Tears in Heaven is an amazing song, but unfortunately it's very difficult to listen to without thinking of 1991 film Rush. Clapton scored almost all of Lili Fini Zanuck's tragic tale of undercover cops addicted to the very speed they are trying to clean up, and it's official soundtrack was the first appearance of the future Song of the Year.

Paul McCartney and Wings, "Live and Let Die"
(from Live and Let Die)

James Bond struggled to stay cool as the 1970s traded in martini's and tuxedoes for long hair and a bitter distrust of all government agencies (including Her Majesty's secret service), and while Live and Let Die may not be the worst Bond film (see: Moonraker), its combination of ill-concieved blaxploitation themes and a handful of laughable getaways (see: jumping on alligators) put it at the lesser end of the Bond franchise. Luckily, the mid '70s also saw some the best music of the century, giving Live and Let Die the finest opening theme in Bond's 22-film history. Cleverly, the tune starts with Paul McCartney singing what sounds like the traditional, lazy lounge singles that opened "Goldfinger" and "Diamonds are Forever" before exploding into a terrifying mixture of rock and tribal funk that remind you who England's coolest export really is.

Starship, "Nothing's Gonna Stop Us Now"
(from Mannequin)

Just how weird were the 1980s? Apparently one film about Andrew McCarthy's adventures with a lifeless body weren't enough for the time. Neither were two. So, in addition to the Weekend at Bernie's movies came a film in which McCarthy falls in love with an enchanted department store dummy. And just as a vapid film about magical consumerism fit the Reagan-era perfectly, Starship's techno-ballads, like "We Built this City," were a much more digestible compliment to the country's growing fascination with technology. Mannequin's producers, looking for a romantic song for McCarthy to fuck a plastic Kim Katrall to, commissioned Starship to write the movie's theme. And soon, coked-out yuppies were belting out their best Grace Slick impressions in Wall Street karaoke bars, and the single was nominated for a "Best Original Song" Oscar (shockingly, the film's only nod).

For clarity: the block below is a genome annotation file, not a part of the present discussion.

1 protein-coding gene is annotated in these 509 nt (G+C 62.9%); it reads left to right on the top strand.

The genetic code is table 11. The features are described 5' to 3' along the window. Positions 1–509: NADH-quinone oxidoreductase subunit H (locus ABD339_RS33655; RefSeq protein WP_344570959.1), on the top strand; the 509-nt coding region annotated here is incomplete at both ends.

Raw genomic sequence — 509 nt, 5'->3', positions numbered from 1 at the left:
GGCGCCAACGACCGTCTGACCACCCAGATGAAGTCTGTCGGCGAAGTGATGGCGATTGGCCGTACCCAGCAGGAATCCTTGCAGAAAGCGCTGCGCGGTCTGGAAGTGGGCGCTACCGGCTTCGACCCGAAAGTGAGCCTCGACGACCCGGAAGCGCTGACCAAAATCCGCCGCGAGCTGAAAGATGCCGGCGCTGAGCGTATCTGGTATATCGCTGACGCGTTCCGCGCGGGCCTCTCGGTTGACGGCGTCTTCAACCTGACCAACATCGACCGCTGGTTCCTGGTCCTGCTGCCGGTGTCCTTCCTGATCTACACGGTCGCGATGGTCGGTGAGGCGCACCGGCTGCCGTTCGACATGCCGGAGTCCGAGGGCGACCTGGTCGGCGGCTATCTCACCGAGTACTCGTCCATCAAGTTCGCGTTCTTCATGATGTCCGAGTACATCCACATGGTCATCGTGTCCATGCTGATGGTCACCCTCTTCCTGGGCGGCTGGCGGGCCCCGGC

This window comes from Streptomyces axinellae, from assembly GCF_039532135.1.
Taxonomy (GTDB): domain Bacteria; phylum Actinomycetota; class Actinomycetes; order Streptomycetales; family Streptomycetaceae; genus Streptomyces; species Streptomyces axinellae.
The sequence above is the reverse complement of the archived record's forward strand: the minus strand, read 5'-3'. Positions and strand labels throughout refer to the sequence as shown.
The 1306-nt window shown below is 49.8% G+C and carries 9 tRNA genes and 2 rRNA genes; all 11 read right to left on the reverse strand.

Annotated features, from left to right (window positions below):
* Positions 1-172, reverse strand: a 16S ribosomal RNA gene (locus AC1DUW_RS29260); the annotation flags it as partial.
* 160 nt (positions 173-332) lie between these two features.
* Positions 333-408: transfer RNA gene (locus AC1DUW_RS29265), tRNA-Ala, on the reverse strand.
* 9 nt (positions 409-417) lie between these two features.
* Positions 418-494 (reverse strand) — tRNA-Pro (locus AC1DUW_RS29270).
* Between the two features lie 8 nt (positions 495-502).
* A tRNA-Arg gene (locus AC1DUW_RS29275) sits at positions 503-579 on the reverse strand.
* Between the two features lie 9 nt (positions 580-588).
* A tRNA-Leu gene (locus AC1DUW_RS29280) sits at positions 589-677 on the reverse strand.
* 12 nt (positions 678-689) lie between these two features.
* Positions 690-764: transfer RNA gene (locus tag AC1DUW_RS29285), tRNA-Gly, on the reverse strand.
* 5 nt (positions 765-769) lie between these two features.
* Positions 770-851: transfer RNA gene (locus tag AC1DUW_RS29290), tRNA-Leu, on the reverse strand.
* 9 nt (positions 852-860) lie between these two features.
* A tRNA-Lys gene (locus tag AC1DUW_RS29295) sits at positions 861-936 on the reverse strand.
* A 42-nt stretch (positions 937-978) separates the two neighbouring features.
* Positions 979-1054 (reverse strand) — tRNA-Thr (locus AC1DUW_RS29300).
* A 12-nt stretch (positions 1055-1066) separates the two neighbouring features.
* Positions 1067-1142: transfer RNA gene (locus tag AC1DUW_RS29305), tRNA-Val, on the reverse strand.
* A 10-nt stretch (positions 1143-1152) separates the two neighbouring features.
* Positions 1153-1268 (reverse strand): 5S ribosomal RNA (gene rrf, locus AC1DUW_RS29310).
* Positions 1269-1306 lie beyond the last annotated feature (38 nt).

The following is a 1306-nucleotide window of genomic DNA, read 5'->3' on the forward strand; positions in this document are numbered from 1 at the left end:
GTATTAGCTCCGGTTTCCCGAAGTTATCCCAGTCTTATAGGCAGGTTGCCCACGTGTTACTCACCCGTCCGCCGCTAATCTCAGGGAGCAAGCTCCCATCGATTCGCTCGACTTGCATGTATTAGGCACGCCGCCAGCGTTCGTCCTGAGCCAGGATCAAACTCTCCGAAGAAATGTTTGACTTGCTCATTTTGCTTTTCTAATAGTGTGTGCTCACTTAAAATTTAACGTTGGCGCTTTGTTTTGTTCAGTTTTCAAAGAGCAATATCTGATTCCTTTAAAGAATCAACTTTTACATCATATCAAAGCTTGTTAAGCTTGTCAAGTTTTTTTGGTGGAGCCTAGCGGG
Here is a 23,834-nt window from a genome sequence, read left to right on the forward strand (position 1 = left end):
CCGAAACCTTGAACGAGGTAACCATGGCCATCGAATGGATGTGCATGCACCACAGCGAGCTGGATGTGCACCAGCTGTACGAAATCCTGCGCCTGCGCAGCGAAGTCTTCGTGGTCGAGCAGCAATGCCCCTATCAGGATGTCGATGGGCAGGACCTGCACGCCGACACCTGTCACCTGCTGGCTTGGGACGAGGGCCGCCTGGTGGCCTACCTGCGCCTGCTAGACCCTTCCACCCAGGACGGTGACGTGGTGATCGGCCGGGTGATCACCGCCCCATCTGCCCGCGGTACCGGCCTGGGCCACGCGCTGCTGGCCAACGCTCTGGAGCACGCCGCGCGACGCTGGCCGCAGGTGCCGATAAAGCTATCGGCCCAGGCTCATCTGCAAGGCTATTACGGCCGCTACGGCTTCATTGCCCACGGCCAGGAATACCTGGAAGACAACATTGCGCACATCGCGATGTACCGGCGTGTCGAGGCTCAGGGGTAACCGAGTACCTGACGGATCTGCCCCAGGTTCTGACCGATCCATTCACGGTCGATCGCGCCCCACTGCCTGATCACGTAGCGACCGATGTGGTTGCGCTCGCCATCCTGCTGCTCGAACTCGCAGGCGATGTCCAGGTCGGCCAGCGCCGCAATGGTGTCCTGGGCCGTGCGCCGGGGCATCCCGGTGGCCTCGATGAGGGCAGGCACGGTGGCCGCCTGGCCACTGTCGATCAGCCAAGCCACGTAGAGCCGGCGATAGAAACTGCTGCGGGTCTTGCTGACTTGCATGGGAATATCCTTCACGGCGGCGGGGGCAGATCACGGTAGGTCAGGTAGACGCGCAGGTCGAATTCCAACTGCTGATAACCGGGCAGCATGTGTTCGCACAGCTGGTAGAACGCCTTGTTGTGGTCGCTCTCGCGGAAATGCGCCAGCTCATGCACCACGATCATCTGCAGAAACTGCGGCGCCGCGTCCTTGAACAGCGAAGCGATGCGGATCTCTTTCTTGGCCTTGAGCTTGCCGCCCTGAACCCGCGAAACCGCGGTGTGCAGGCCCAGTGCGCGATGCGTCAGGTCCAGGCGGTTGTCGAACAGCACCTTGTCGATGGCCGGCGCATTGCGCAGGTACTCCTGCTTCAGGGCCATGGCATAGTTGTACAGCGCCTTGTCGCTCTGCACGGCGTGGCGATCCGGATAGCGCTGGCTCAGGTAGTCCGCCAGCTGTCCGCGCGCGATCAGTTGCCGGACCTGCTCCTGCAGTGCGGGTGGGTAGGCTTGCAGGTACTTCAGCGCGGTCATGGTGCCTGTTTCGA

Tears for Fears, "Everybody Wants to Rule the World (extended edit)" (from Real Genius)

Tears for Fears' New Wave anthem reflected on some of the late 20th Century's most pressing topics: war, neoconservatism, the digital revolution. Real Genius asked questions almost as crucial: How hard can nerds party? How do you get revenge on snooty seniors? What are the applications of space lasers for pranking uptight college deans? Granted, Val Kilmer enthusiasts and cult film fanatics have in recent years embraced Real Genius as a forgotten gem of the time, but as far as we're concerned any film made in the 1980s and set in a college has no place invoking any music more highbrow than Kenny Loggins.

John Williams, "Duel of the Fates"
(from Star Wars: Episode I – The Phantom Menace)

It's hard to imagine now but 10 years ago, right before the release of The Phantom Menace, everyone was legitimately excited about the Star Wars prequels. The hype extended beyond nerds. "Duel of the Fates," the symphonic theme of a Sith Lord, lasted 11 days on Total Request Live. Perhaps because it was used in The Phantom Menace's most popular scene, a 2-on-1 lightsaber battle, it has remained a favorite of Star Wars parodies and random Internet videos.